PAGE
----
The question of what art is has occupied humanity since the dawn of recorded history. For Tolstoy, the purpose of art was to provide a bridge of empathy between us and others, and for Anaïs Nin, a way to exorcise our emotional excess.
Nestled among the exhibition reviews and auction reports in contemporary-art journalism last week were scattered items about the Roski School of Art and Design, at the University of Southern California. On Friday, the first-year students in the school’s M.F.A.
Children make art constantly. From the earliest age, adults press crayons into their hands. Art offers kids something to do, and folk wisdom holds that it’s good for them, too. But after the activity is over, the artwork sticks around. And that’s where the problems start.
Google recently launched Android Lollipop which introduces some major changes and a new visual language called Material Design. With this new OS, Android is bringing a comprehensive guide for visual, motion, and interaction design across platforms and devices.
Alternative sidewalk design explores eco-friendly, minimally invasive ways to pave pathways for pedestrians. Artists take the concept in another direction and create a temporary reprieve from the daily grind by offering interactive spaces for play and pondering.
There are more artworks, and more types of artwork, being produced than ever before. Galleries are widespread and – in some countries – free. Major art prizes, and major artists, receive frequent press attention. With all this abundance, it seems nonsensical to suggest that art had ended.
Digital photography has changed the way people take photos, and how many are taking them. Anyone with a camera can be a photographer these days, and many of those want to be professional photographers or artists, though they can be the both.
In the 1990s, art found a new medium. Anarchic and unconstrained, the World Wide Web attracted an oddball collection of people ready to do almost anything and call it art. Often their work looked weird and amateurish, with pixelated graphics, tinny chiptune music and garish colors.
If you have been remotely listening to the Web design conversation in the past five years, one phrase keeps coming up – responsive Web design. By now, you are probably designing every one of your site outlines with a responsive framework. But some of the talk is shifting to adaptive Web design.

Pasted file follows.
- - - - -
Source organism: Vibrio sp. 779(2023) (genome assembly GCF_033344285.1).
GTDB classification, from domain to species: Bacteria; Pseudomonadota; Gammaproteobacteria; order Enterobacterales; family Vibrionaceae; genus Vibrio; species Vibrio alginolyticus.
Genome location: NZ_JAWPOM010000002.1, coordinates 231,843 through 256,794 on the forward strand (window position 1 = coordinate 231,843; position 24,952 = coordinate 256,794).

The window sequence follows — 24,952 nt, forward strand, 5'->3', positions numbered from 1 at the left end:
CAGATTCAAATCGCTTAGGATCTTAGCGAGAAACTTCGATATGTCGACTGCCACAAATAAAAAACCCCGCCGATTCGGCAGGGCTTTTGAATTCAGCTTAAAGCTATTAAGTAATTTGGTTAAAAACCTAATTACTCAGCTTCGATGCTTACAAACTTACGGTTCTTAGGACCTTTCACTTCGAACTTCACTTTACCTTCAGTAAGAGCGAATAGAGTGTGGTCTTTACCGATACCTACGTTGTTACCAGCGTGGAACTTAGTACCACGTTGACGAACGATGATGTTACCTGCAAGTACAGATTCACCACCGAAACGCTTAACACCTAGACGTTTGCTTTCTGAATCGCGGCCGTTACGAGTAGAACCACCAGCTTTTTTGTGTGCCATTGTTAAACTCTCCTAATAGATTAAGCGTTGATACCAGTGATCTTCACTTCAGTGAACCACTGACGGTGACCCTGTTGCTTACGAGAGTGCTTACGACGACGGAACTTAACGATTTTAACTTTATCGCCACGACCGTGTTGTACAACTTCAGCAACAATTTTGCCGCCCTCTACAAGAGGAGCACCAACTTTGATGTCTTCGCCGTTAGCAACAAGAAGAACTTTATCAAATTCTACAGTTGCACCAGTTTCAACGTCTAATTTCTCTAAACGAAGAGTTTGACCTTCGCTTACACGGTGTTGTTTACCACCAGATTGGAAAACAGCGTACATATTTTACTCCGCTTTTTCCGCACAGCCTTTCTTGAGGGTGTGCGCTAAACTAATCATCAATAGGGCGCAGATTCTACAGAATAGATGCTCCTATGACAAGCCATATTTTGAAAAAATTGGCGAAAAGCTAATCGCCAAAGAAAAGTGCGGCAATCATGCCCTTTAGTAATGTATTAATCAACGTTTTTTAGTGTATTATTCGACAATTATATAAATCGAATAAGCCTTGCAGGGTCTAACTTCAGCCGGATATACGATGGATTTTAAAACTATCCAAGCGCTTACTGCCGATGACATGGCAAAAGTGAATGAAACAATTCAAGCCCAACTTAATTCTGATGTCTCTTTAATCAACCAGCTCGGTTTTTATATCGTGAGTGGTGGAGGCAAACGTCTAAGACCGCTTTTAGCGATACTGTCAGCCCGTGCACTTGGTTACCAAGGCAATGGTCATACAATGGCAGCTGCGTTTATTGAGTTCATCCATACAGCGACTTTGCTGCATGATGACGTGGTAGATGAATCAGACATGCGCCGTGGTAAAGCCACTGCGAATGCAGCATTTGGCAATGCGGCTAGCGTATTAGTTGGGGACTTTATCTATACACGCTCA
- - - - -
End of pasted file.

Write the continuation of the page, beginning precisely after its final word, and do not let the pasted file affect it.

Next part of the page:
But perhaps the real art installation didn't arrive until after the piece was sold. Shortly after the auctioneer's gavel fell, Girl With Balloon demolished itself. The artwork passed through the bottom of its golden frame, producing a partially shredded canvas.
There is a fundamental tension between productivity and creativity, and managers won’t get more of the latter until they recognize it. Productive people move through the tasks they have to accomplish in a systematic way. They make steady and measurable progress toward their goals.
The artist Carrie Mae Weems recalls sitting at her desk in Syracuse in 2014 “feeling very anonymous and misunderstood and trying to figure out how to make some new work” when she got the call. The gift is part of a grant program that has paid out a total of $5.
“I pray to Jesus to preserve my sanity,” Jack Kerouac professed in discussing his writing routine. But those of us who fall on the more secular end of the spectrum might need a slightly more potent sanity-preservation tool than prayer.
Minimalism has held a tight grip on the modern design industry for the past decade. We embraced the Apple aesthetic, extolled the logic of Helvetica, and worshiped at the church of Dieter Rams. It served its purpose, most recently, as a correctional to the excesses of the 1990s.
There are people behind certain blogs who share a part of themselves each and every day. Before you know it, we feel like friends. Old friends. They teach us. They challenge us. They push us to embrace new styles. It’s about time we give them a round of applause.
Life as an aspiring artist is an endless sea of precarious arrangements, commercial demands, and cutthroat competitiveness. How to cope?